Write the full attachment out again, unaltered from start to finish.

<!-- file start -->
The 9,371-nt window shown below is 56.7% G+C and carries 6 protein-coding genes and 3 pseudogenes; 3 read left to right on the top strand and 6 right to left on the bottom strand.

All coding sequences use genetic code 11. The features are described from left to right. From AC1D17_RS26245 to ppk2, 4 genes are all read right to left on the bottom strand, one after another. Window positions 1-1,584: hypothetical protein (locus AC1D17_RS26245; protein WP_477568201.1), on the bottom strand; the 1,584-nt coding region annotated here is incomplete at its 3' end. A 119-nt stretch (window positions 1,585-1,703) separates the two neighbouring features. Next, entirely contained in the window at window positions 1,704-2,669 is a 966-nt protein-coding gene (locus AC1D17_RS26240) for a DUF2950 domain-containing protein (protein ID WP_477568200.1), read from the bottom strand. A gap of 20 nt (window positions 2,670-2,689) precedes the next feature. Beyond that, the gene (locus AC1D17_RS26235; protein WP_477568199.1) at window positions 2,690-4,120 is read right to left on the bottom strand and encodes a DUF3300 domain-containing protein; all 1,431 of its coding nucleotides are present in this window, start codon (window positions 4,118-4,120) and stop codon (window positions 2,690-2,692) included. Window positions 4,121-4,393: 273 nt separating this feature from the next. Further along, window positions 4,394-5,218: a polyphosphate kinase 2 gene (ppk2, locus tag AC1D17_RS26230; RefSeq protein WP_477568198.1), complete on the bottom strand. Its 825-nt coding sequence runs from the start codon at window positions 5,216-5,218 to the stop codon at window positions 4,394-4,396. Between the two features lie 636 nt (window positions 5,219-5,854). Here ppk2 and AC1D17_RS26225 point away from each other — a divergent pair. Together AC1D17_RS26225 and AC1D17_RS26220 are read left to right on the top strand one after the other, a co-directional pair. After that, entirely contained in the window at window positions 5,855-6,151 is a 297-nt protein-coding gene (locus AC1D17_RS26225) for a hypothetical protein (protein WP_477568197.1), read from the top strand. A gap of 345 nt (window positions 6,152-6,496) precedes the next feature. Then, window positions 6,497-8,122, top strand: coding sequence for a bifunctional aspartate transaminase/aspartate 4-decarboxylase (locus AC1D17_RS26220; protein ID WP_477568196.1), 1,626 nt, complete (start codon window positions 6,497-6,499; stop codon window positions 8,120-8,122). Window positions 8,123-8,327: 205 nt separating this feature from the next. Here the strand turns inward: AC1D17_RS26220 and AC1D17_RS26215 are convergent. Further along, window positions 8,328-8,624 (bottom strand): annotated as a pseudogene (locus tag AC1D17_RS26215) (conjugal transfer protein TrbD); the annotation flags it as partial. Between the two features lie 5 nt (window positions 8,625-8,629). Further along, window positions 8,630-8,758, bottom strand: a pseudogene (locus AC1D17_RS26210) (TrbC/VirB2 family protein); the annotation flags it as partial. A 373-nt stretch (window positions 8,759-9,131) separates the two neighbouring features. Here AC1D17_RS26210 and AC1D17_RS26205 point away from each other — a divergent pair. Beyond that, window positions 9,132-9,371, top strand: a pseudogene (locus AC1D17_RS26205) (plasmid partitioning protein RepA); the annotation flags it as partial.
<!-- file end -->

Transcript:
The 9,371-nt window shown below is 56.7% G+C and carries 6 protein-coding genes and 3 pseudogenes; 3 read left to right on the top strand and 6 right to left on the bottom strand.

All coding sequences use genetic code 11. The features are described from left to right. From AC1D17_RS26245 to ppk2, 4 genes are all read right to left on the bottom strand, one after another. Window positions 1-1,584: hypothetical protein (locus AC1D17_RS26245; protein WP_477568201.1), on the bottom strand; the 1,584-nt coding region annotated here is incomplete at its 3' end. A 119-nt stretch (window positions 1,585-1,703) separates the two neighbouring features. Next, entirely contained in the window at window positions 1,704-2,669 is a 966-nt protein-coding gene (locus AC1D17_RS26240) for a DUF2950 domain-containing protein (protein ID WP_477568200.1), read from the bottom strand. A gap of 20 nt (window positions 2,670-2,689) precedes the next feature. Beyond that, the gene (locus AC1D17_RS26235; protein WP_477568199.1) at window positions 2,690-4,120 is read right to left on the bottom strand and encodes a DUF3300 domain-containing protein; all 1,431 of its coding nucleotides are present in this window, start codon (window positions 4,118-4,120) and stop codon (window positions 2,690-2,692) included. Window positions 4,121-4,393: 273 nt separating this feature from the next. Further along, window positions 4,394-5,218: a polyphosphate kinase 2 gene (ppk2, locus tag AC1D17_RS26230; RefSeq protein WP_477568198.1), complete on the bottom strand. Its 825-nt coding sequence runs from the start codon at window positions 5,216-5,218 to the stop codon at window positions 4,394-4,396. Between the two features lie 636 nt (window positions 5,219-5,854). Here ppk2 and AC1D17_RS26225 point away from each other — a divergent pair. Together AC1D17_RS26225 and AC1D17_RS26220 are read left to right on the top strand one after the other, a co-directional pair. After that, entirely contained in the window at window positions 5,855-6,151 is a 297-nt protein-coding gene (locus AC1D17_RS26225) for a hypothetical protein (protein WP_477568197.1), read from the top strand. A gap of 345 nt (window positions 6,152-6,496) precedes the next feature. Then, window positions 6,497-8,122, top strand: coding sequence for a bifunctional aspartate transaminase/aspartate 4-decarboxylase (locus AC1D17_RS26220; protein ID WP_477568196.1), 1,626 nt, complete (start codon window positions 6,497-6,499; stop codon window positions 8,120-8,122). Window positions 8,123-8,327: 205 nt separating this feature from the next. Here the strand turns inward: AC1D17_RS26220 and AC1D17_RS26215 are convergent. Further along, window positions 8,328-8,624 (bottom strand): annotated as a pseudogene (locus tag AC1D17_RS26215) (conjugal transfer protein TrbD); the annotation flags it as partial. Between the two features lie 5 nt (window positions 8,625-8,629). Further along, window positions 8,630-8,758, bottom strand: a pseudogene (locus AC1D17_RS26210) (TrbC/VirB2 family protein); the annotation flags it as partial. A 373-nt stretch (window positions 8,759-9,131) separates the two neighbouring features. Here AC1D17_RS26210 and AC1D17_RS26205 point away from each other — a divergent pair. Beyond that, window positions 9,132-9,371, top strand: a pseudogene (locus AC1D17_RS26205) (plasmid partitioning protein RepA); the annotation flags it as partial.